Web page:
The Road goes ever on and on; Down from the door where it began;
Now far ahead the Road has gone; And I must follow, if I can;
Pursuing it with eager feet; Until it joins some larger way;
Where many paths and errands met; And whither then? I cannot say.

[JRR Tolkien, Lord of the Rings]

Tuesday, 21 November 2017

The Cares Gorge (Desfiladero de Cares)

I'll start by quoting a bit of what The Rough Guide to Spain says of the Cares Gorge:

Deservedly the most popular walk in the Picos [it] takes hikers into the heart of the central massif along the Cares Gorge. Its most enclosed section, between Cain and Poncebos - a massive cleft more than 1000m deep and some 12km long - bores through awesome terrain along an amazing footpath hacked out of the cliff face.
(see my Footnote 1 regarding the stated length)

What an excellent outing it proved to be! It started, within five minutes of leaving Bertie, with the sighting of an otter in the Cares river, and proceeded with a few hours of wide-eyedness at the magnificence of our surroundings.

Everything I had read about the gorge was based on walking it from south to north (from Cain to Poncebos). We had pretty much decided that we aren't going to venture further south into the hills on this trip, plus the road to Cain is a lot less accessible than the road to Poncebos. I couldn't see any reason why we couldn't start at the northern terminus, involving a perfectly good road. Google StreetView confirmed that there would be somewhere to leave Bertie at Poncebos (footnote 2), so that's what we opted to do.

I took masses of photos, but the scenery is so towering that my camera could not possibly capture what I was seeing.

Here are a few snaps, not presented in order:

There are people in these three, which hopefully helps to give a bit of scale. What they don't convey is how big the drop down into the gorge is. At some points it is not just sheer, but the path is hewn out of rock part way up an overhang:

This one looks a bit blurry, but it's probably the best shot I've got showing a long section of the path as it proceeds down the gorge:

And here are just a few more. I think that the path is again visible in all of these, but it's difficult to tell on the screen of my phone:

Unfortunately, neither of us took a photo of the wooden walkway bit, where an information sign showed the 'before' and 'after' of a tunnel section that fell, in its entirety, off the side of the gorge. Although mainly wooden (on a steel frame), there was one section that had been made in mesh, so that you can look down into the abyss below.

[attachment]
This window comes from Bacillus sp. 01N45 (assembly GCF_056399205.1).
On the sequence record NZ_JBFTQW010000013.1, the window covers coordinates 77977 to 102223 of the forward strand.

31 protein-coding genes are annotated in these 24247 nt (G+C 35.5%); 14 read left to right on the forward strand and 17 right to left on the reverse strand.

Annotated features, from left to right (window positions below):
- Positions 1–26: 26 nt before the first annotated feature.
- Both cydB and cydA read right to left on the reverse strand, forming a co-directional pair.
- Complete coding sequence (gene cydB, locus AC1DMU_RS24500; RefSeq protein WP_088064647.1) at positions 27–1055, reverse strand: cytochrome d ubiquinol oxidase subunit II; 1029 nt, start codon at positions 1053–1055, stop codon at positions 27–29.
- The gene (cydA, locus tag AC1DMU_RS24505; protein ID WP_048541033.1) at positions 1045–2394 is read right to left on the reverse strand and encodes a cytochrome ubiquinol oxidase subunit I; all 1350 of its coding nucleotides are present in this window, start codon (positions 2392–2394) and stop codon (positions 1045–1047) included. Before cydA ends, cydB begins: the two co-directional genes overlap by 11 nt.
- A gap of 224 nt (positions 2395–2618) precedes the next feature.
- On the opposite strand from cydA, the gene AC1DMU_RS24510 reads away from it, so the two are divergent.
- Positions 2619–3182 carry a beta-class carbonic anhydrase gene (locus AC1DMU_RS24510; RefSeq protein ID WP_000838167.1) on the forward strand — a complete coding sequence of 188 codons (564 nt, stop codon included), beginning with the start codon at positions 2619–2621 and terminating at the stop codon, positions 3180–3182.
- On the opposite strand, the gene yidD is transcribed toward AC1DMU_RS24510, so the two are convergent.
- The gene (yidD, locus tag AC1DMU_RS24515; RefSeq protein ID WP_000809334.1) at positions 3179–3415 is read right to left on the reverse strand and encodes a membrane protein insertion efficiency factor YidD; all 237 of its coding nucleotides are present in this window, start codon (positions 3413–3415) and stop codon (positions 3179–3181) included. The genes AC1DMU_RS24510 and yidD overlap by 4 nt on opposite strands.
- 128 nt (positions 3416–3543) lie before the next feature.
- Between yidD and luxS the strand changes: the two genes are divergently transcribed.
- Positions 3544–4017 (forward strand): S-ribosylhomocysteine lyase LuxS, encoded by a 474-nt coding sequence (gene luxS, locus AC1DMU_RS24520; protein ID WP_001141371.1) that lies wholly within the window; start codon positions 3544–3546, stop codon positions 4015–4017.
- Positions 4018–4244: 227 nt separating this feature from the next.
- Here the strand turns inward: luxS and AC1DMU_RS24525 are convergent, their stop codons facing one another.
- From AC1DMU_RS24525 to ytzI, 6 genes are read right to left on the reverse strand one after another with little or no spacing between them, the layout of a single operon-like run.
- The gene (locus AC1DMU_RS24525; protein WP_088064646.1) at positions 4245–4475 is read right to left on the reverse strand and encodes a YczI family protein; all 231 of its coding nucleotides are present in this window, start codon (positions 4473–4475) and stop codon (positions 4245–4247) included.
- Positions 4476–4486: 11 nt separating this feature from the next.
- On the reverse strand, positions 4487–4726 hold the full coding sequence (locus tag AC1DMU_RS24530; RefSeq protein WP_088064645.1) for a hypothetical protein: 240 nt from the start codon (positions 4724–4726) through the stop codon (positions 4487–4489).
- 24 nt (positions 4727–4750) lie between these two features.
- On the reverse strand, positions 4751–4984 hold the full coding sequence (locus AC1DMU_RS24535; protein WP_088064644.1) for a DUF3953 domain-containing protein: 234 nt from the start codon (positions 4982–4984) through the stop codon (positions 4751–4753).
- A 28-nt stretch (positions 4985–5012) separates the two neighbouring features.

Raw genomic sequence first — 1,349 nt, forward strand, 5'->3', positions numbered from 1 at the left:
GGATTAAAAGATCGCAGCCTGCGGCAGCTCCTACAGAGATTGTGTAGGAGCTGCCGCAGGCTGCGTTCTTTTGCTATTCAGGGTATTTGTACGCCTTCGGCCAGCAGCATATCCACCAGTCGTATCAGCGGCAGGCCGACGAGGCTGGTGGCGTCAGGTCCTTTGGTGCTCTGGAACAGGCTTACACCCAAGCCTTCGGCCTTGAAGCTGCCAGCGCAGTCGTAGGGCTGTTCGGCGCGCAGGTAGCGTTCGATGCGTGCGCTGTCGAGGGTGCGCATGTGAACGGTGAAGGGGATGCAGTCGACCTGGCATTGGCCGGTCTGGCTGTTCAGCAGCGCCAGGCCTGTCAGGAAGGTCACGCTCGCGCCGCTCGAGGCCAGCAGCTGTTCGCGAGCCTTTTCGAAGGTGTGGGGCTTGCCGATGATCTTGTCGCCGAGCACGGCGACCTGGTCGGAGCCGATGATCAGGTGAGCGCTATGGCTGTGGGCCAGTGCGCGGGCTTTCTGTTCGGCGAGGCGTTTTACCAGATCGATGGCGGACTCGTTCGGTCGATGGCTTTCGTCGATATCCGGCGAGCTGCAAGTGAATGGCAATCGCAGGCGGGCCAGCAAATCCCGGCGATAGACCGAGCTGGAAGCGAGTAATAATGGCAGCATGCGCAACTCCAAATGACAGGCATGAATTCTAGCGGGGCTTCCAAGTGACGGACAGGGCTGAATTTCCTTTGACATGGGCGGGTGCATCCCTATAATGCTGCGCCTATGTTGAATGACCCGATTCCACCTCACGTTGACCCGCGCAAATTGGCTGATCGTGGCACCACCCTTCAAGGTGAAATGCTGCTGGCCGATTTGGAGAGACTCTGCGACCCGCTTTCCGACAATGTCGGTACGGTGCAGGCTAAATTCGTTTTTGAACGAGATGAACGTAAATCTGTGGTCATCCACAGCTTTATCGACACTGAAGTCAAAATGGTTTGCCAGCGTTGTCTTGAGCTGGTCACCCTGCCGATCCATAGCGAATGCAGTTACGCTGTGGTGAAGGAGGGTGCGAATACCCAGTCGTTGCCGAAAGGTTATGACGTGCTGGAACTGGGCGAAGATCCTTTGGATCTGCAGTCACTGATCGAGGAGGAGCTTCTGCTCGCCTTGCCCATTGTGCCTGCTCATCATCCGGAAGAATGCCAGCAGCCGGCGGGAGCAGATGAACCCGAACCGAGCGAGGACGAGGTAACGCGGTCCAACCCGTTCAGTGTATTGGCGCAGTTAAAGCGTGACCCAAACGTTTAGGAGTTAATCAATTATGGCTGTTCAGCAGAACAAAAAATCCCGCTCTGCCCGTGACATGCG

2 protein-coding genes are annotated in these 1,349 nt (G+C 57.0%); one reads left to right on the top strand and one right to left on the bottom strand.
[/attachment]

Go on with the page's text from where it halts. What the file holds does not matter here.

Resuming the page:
The only downside of the day was the schoolboy error of completely failing to pick up our water bottles on our way out. We noticed at the furthest point where we could conceivably have chosen to go back for them, but we opted instead to manage with just our flask of coffee, accepting that we would have to cut short the outing instead. As it went, the going was so easy (once over the high point, it was mainly akin to a forest track, albeit narrower) that we made it to within 2km of Cain before turning back. Even then, it was more the want to find some sunshine in which to drink the coffee than the lack of water that turned us around. Our entire outward leg had been in the shade, but we could see by then that the sun had hit the path behind us, and we couldn't see that the same was true ahead.

In total we covered around 11 miles with 1800 feet of ascent.

1) The distance signs within the gorge were not consistent, stating the path's total length to be between 10.3 and 11km. The GPX file I downloaded had it at 11.5, but due to the nature of a gorge probably suffered some error due to 'wandering'. I think 12km is an exaggeration.)
2) The parking turned out to be better than expected. I had thought that Bertie would have to be left alongside a road that was sloping to the extent that it may have troubled his fridge. It turns out there's a flat car park too, and whilst it's not massive (and the spaces are small, even by car standards), by arriving relatively early, we were able to find the one slot into which Bertie could be squeezed.)


  1. I remember it well. In fact I’ll never forget it.Absolutely wonderful and I’m very jealous.

    1. Quite a feat of engineering, in such an awesome location, isn't it?

  2. Wow! The photos are superb when enlarged on my large screen.

    1. I'm glad the photos are okay - it's so difficult to tell on the screen of my phone.

  3. So glad you got there. This quote is the biz:

    ‘Caves, hermitages, megaliths, cloisters, remote sanctuaries, cults of impossible saints, faith healers, magic mountains, occulist chapels, alchemical capitals, paintings with unusual symbolism, body mummies, memories of incredible wonders, stories of vampires and wolf men, miraculous seers and mythical legends are still, if not exactly our daily bread, then the salt of another reality that sprinkles our peninsular with the marks of a strange universe, incomprehensible and all the more disquieting as we succeed in penetrating its essence, so distinct from the logical discourse of our dirty days in the city.’